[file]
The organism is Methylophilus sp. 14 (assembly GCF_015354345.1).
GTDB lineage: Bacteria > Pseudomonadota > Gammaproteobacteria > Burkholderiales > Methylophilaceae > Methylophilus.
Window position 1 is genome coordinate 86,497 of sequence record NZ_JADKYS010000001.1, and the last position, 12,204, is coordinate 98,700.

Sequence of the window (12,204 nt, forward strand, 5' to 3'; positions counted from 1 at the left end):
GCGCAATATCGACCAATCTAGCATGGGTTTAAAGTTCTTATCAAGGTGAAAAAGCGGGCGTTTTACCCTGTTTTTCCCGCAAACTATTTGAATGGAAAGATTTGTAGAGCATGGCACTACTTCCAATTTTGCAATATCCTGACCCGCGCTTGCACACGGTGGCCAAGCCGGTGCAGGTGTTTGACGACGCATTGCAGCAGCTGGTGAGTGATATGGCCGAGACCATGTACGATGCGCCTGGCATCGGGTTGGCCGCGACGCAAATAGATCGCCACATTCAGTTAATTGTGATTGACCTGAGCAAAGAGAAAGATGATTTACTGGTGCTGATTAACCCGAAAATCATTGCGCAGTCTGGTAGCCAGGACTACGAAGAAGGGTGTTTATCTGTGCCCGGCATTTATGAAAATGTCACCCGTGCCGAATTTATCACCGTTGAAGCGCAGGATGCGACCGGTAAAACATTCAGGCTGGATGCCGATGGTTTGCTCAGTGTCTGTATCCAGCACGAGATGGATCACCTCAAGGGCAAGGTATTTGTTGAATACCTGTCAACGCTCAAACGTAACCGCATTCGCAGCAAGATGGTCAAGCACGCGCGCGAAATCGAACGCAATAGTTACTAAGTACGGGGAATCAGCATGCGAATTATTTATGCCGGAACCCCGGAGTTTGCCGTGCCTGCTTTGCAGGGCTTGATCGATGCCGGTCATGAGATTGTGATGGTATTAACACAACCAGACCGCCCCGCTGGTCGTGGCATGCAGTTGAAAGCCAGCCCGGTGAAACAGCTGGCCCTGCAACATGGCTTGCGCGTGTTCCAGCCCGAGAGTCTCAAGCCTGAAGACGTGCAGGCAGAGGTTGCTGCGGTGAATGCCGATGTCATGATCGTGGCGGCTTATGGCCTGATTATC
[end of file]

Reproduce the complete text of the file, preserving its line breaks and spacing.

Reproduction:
The organism is Methylophilus sp. 14 (assembly GCF_015354345.1).
GTDB lineage: Bacteria > Pseudomonadota > Gammaproteobacteria > Burkholderiales > Methylophilaceae > Methylophilus.
Window position 1 is genome coordinate 86,497 of sequence record NZ_JADKYS010000001.1, and the last position, 12,204, is coordinate 98,700.

Sequence of the window (12,204 nt, forward strand, 5' to 3'; positions counted from 1 at the left end):
GCGCAATATCGACCAATCTAGCATGGGTTTAAAGTTCTTATCAAGGTGAAAAAGCGGGCGTTTTACCCTGTTTTTCCCGCAAACTATTTGAATGGAAAGATTTGTAGAGCATGGCACTACTTCCAATTTTGCAATATCCTGACCCGCGCTTGCACACGGTGGCCAAGCCGGTGCAGGTGTTTGACGACGCATTGCAGCAGCTGGTGAGTGATATGGCCGAGACCATGTACGATGCGCCTGGCATCGGGTTGGCCGCGACGCAAATAGATCGCCACATTCAGTTAATTGTGATTGACCTGAGCAAAGAGAAAGATGATTTACTGGTGCTGATTAACCCGAAAATCATTGCGCAGTCTGGTAGCCAGGACTACGAAGAAGGGTGTTTATCTGTGCCCGGCATTTATGAAAATGTCACCCGTGCCGAATTTATCACCGTTGAAGCGCAGGATGCGACCGGTAAAACATTCAGGCTGGATGCCGATGGTTTGCTCAGTGTCTGTATCCAGCACGAGATGGATCACCTCAAGGGCAAGGTATTTGTTGAATACCTGTCAACGCTCAAACGTAACCGCATTCGCAGCAAGATGGTCAAGCACGCGCGCGAAATCGAACGCAATAGTTACTAAGTACGGGGAATCAGCATGCGAATTATTTATGCCGGAACCCCGGAGTTTGCCGTGCCTGCTTTGCAGGGCTTGATCGATGCCGGTCATGAGATTGTGATGGTATTAACACAACCAGACCGCCCCGCTGGTCGTGGCATGCAGTTGAAAGCCAGCCCGGTGAAACAGCTGGCCCTGCAACATGGCTTGCGCGTGTTCCAGCCCGAGAGTCTCAAGCCTGAAGACGTGCAGGCAGAGGTTGCTGCGGTGAATGCCGATGTCATGATCGTGGCGGCTTATGGCCTGATTATC